British style Binge-drinking and QE – all we need is Chuck Norris

Here is quote of the day:

“being surprised about why QE doesn’t work when you’re trying to keep inflation expectations at 2% is like being surprised why people don’t have a party at a “free” bar if you make it clear you will remove alcohol from anyone who starts to feel drunk”.

This is Anthony Evans in City AM on Bank of England’s conduct of monetary policy. I think this is excellent – the Bank of England should call in Chuck Norris.

“Fed greatly destabilized the U.S. economy”

As the European crisis just gets worse and worse I am reminded by what a clever man once said – he is that clever man Ben Bernanke in 2004:

“Some important lessons emerge from the story. One lesson is that ideas are critical. The gold standard orthodoxy, the adherence of some Federal Reserve policymakers to the liquidationist thesis, and the incorrect view that low nominal interest rates necessarily signaled monetary ease, all led policymakers astray, with disastrous consequences. We should not underestimate the need for careful research and analysis in guiding policy. Another lesson is that central banks and other governmental agencies have an important responsibility to maintain financial stability. The banking crises of the 1930s, both in the United States and abroad, were a significant source of output declines, both through their effects on money supplies and on credit supplies. Finally, perhaps the most important lesson of all is that price stability should be a key objective of monetary policy. By allowing persistent declines in the money supply and in the price level, the Federal Reserve of the late 1920s and 1930s greatly destabilized the U.S. economy and, through the workings of the gold standard, the economies of many other nations as well.”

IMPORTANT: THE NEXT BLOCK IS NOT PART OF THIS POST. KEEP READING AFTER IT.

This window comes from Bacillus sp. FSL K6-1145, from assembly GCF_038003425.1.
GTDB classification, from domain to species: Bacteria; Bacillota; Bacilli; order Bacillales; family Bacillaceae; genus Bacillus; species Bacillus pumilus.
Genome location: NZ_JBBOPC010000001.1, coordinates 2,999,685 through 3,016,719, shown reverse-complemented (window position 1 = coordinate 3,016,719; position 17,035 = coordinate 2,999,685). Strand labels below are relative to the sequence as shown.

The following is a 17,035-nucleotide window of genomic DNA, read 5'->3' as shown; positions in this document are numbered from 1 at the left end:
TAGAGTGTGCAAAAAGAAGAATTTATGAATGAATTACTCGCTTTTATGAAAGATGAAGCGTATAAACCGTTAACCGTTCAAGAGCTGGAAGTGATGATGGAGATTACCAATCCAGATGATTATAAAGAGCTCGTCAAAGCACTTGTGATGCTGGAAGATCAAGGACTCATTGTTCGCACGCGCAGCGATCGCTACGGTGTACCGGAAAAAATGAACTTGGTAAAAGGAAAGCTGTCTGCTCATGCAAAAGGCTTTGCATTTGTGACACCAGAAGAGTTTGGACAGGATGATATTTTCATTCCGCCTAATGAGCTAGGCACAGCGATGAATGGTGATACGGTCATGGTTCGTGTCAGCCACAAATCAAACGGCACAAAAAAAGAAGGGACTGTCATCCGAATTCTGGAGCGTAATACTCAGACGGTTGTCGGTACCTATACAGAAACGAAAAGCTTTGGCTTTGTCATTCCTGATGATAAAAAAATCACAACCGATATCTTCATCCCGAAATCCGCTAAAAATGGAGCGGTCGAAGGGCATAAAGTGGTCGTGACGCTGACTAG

I wonder what he is thinking of his colleagues in the ECB and about his own responsibilities today.

Please listen to Nicholas Craft!

Professor Nicholas Craft as written a report for the British think tank Centre Forum on “Delivering growth while reducing deficits: lessons from the 1930s”. The report is an excellent overview of the British experience during the 1930s, where monetary easing through exchange rate depreciation combined with fiscal tightening delivered results that certainly should be of interest to today’s policy makers.

If you are the lazy type then you can just read the conclusion:

“The 1930s offers important lessons for today’s policymakers. At that time, the UK was attempting fiscal consolidation with interest rates at the lower bound but devised a policy package that took the economy out of a double-dip recession and into a strong recovery. The way this was achieved was through monetary rather than fiscal stimulus.

The key to recovery both in the UK and the United States in the 1930s was the adoption of credible policies to raise the price level and in so doing to reduce real interest rates. This provided monetary stimulus even though, as today, nominal interest rates could not be cut further. In the UK, the ‘cheap money’ policy put in place in 1932 provided an important offset to the deflationary impact of fiscal consolidation that had pushed the economy into a double-dip recession in that year.

If economic recovery falters in 2012, it may be necessary to go beyond further quantitative easing as practised hitherto. It is important to recognize that at that point there would be an alternative to fiscal stimulus which might be preferable given the weak state of public finances. The key requirement would be to reduce real interest rates by raising inflationary expectations.

At that point, inflation targeting as currently practised in the UK would no longer be appropriate. A possible reform would be to adopt a price level target which commits the MPC to increase the price level by a significant amount, say 15 per cent, over four years. In the 1930s, the Treasury succeeded in developing a clear and credible policy to raise prices. It maybe necessary to adopt a similar strategy in the near future.

It would be attractive if this kind of monetary stimulus worked, as in the 1930s, through encouraging housebuilding. This suggests that an important complementary policy reform would be to liberalize the planning restrictions which make it most unlikely that we will ever see the private sector again build 293000 houses in a year as happened in 1934/5.”

If I have any reservations against Craft’s views then it is the focus on real interest rates in the monetary transmission mechanism. I think that is a far to narrow description of the transmission mechanism in which I think interest rates plays a rather minor role. See my previous comment on the transmission mechanism.

That minor issue aside Craft provides some very insightful comments on the 1930s and the present crisis and  I hope some European policy makers would read Craft’s report…